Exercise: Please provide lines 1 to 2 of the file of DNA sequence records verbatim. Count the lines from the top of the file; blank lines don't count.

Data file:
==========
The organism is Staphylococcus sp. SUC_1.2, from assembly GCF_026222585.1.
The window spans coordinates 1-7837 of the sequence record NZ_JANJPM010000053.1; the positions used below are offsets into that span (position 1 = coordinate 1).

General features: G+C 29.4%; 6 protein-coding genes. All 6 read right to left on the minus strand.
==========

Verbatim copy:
The organism is Staphylococcus sp. SUC_1.2, from assembly GCF_026222585.1.
The window spans coordinates 1-7837 of the sequence record NZ_JANJPM010000053.1; the positions used below are offsets into that span (position 1 = coordinate 1).